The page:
With the new school year fast approaching, Business Manager Loren Small assured the Board that what appeared to be chaos around the schools would all be put right in good time. Much of the area around the entrance to the Elementary School is torn up awaiting new concrete, and the cafeteria is still a construction site as well. He said that all projects are on schedule, with the possible exception of one piece of cafeteria equipment.
The parking lots are another matter entirely. In a dispute with the paver, Mr. Small said the contract and associated performance bond will be kept open until the district is satisfied with the work, which it is not so far. The district will withhold as much as $37,000 until the project is satisfactorily completed. There have been problems with seams between sections of the asphalt pavement, and with the striping laid on the fresh surface. He said the warranty work on the roofs cannot be assessed properly until it rains.
The Blue Ridge School Board will resume its twice-monthly meetings in September, beginning with a business meeting on Monday, September 13, beginning at 7:30 p.m. Committees often meet an hour earlier.
Edward Szparagowski to Walter Drab, in Middletown Township for $95,000.00.
Pro-Ko Properties, Inc. and Bear Creek Properties, Inc. to Charles E. and Shawna P. Geertgens, in Jessup Township for $84,900.00.
James J. and Jennifer A. Mihalcik (AKA) Jennifer A. Clifton to James J. Mihalcik, in Harford Township for one dollar.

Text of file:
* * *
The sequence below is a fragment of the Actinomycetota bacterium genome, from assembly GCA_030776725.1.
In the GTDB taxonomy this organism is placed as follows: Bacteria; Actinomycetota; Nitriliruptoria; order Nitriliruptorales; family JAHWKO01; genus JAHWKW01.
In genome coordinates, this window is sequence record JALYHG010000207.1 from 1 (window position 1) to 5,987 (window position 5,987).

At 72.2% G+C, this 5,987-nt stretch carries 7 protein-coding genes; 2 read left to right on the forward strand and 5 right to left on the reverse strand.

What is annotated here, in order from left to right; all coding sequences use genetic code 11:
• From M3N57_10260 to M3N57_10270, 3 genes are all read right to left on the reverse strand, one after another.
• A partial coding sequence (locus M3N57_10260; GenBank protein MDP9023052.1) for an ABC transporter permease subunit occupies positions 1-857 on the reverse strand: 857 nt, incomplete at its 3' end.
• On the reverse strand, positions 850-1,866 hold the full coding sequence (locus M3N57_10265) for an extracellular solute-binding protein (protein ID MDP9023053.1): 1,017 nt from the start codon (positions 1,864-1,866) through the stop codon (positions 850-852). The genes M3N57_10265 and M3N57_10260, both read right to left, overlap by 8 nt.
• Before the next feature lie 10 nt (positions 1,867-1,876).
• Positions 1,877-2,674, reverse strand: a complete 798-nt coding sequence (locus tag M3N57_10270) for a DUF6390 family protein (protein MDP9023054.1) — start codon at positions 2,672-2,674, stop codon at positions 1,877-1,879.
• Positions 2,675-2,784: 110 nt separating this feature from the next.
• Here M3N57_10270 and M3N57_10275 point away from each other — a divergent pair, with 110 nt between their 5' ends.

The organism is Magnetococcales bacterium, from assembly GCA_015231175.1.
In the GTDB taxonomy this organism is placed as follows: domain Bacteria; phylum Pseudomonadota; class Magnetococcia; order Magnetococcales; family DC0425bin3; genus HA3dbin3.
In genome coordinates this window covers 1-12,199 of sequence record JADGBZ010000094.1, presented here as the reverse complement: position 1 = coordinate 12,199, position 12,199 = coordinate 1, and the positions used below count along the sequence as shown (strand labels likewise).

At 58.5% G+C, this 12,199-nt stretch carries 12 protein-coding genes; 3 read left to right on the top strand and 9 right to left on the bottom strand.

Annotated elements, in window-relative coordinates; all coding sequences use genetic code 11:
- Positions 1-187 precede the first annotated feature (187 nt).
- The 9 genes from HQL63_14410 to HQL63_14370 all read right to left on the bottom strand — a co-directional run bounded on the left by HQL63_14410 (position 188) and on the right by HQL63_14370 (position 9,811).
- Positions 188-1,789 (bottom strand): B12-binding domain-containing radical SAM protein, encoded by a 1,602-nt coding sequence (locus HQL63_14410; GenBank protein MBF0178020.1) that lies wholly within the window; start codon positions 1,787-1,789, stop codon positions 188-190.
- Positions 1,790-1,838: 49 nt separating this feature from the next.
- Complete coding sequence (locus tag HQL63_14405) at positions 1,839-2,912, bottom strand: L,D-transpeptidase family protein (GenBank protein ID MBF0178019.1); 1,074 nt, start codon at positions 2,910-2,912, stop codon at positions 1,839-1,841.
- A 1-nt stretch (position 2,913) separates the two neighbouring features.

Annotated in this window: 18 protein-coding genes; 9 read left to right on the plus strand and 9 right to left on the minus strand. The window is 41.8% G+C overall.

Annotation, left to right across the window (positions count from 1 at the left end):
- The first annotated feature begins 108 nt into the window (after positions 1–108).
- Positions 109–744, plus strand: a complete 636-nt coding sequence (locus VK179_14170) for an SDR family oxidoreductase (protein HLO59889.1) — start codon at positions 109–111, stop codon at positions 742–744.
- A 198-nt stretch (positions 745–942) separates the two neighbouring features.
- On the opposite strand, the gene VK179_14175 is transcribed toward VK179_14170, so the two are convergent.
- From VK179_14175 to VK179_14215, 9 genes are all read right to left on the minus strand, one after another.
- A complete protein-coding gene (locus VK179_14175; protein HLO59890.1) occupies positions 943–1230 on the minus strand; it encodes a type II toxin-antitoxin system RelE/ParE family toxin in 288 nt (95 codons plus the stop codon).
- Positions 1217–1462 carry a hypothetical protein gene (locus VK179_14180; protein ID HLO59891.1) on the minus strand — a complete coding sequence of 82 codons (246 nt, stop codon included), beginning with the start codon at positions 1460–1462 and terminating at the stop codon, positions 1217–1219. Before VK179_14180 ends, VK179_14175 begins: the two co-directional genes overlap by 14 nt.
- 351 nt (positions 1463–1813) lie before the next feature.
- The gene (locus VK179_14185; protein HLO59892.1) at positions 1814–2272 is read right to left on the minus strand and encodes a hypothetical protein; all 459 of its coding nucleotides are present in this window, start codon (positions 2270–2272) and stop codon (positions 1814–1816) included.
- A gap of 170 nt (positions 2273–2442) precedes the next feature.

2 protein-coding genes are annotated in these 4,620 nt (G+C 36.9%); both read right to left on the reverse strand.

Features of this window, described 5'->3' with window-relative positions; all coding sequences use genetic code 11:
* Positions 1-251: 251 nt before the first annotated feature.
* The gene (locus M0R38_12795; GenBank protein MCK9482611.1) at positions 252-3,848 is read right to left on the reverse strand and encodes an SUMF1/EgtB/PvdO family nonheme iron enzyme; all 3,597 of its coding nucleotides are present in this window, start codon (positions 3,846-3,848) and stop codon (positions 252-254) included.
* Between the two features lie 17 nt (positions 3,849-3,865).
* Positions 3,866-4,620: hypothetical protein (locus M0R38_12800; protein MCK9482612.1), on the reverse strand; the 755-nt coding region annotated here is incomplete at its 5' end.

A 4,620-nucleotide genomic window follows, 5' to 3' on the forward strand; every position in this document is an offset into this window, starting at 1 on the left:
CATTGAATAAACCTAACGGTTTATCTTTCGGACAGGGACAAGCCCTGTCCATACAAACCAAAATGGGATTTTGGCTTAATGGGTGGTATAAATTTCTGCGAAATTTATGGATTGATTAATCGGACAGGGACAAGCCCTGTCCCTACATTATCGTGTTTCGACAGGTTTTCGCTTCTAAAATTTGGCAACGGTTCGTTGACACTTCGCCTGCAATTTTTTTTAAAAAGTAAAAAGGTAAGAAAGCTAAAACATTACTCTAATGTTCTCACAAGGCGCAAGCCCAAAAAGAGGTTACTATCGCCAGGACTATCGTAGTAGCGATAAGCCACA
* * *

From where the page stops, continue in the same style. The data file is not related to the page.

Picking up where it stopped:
Kyle L. Herbert to Robert and Patricia O. Aiken, in Montrose for $46,500.00.
Marcia B. Williams (estate) to Mark F. Williams, in Gibson Township for one dollar.
Brian and Alicia Fraser Natzle to Alicia Fraser (NKA) Alicia Fraser Natzle, in Forest Lake Township for one dollar.
Penny A. Slocum and John T. Tarbox to Penny A. Tarbox (NBM) Penny A. Slocum, in Susquehanna for one dollar.
Bertice L. and Sally I. Lewis to Robert R. Starr, Jr., in Great Bend Borough for $119,000.00.
Nellie J. Murphy (estate) to Myron Murphy, in Lanesboro Borough for one dollar.
Carol J. Douglas (NKA) Carol J. Ralston to Kevin Bryden, in Great Bend Borough for $55,000.00.
Katherine M. and Steven M. Deriancho to Laser Northeast Gathering Company LLC, in Forest Lake Township for $40,700.00.
John Buffamonte to Laser Northeast Gathering Company LLC, in Great Bend Township for $33,900.00.
David L. Mills to Kenna Lou Mills, in Silver Lake Township for one dollar.
Jeffrey L. Wright to William C. Koehler, Jr., in Oakland Borough for $78,000.00.
Richard J. Andel (estate) to Ronald Teets, in Liberty Township for $20,000.00.
Lorraine E. Stoke to Kenneth J., Jr. and Donna M. Richter, in Little Meadows Borough for $277,500.00.
Phillip G. and Dawn M. (by POA) Yeomans to Jamie L. Atkinson, in Liberty Township for $180,000.00.
Stanley E. and Beverly Y. Grier to John R. Marconi, in Silver Lake Township for $75,000.00.
Larry N. and Cathy R. Hall to Brett Mullen, in Great Bend Township for $166,000.00.
US Bank (by POA) to Bobby E. and Elsie D. Sweeney, in Great Bend Township for $59,500.00.
Nestor B. and Margaret K. Morales to Nestor B. and Margaret K. Morales, in Harford Township for one dollar.
Robert L. (trust by trustee) and Charlotte A. (trust by trustee) Squier to Sharon and Stephen P. Lathrop, William B., Laura A. and Leigh E. Squier, Mary Ellen and Rodger C. Sayre and Allison K. Quick, in Bridgewater and New Milford Townships for one dollar.
Robert L. (trust by trustee) and Charlotte A. (trust by trustee) Squier to Sharon and Stephen P. Lathrop, William B., Laura A. and Leigh E. Squier, Mary Ellen and Rodger C. Sayre and Allison K. Quick, in Brooklyn Township for one dollar.
Doris F. Fancher (estate) to Paul A. Kelly, in Silver Lake Township for one dollar.
Winding River Grove Sportsman’s Club, Inc. to Laser Northeast Gathering Company LLC, in Great Bend Township for $10.00.